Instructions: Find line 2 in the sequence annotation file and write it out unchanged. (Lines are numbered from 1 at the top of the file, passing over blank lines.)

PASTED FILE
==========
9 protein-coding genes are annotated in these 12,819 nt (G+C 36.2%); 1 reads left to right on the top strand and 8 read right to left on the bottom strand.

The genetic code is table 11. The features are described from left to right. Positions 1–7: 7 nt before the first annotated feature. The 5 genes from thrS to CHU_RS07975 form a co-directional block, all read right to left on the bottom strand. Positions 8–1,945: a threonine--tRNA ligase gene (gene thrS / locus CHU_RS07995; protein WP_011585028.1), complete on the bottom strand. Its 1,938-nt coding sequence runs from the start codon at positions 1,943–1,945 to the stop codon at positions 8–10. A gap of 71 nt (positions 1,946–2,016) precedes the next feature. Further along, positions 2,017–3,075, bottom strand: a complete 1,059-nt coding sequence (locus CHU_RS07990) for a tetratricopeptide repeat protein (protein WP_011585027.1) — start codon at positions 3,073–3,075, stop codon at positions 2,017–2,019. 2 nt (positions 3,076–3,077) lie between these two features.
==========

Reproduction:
The genetic code is table 11. The features are described from left to right. Positions 1–7: 7 nt before the first annotated feature. The 5 genes from thrS to CHU_RS07975 form a co-directional block, all read right to left on the bottom strand. Positions 8–1,945: a threonine--tRNA ligase gene (gene thrS / locus CHU_RS07995; protein WP_011585028.1), complete on the bottom strand. Its 1,938-nt coding sequence runs from the start codon at positions 1,943–1,945 to the stop codon at positions 8–10. A gap of 71 nt (positions 1,946–2,016) precedes the next feature. Further along, positions 2,017–3,075, bottom strand: a complete 1,059-nt coding sequence (locus CHU_RS07990) for a tetratricopeptide repeat protein (protein WP_011585027.1) — start codon at positions 3,073–3,075, stop codon at positions 2,017–2,019. 2 nt (positions 3,076–3,077) lie between these two features.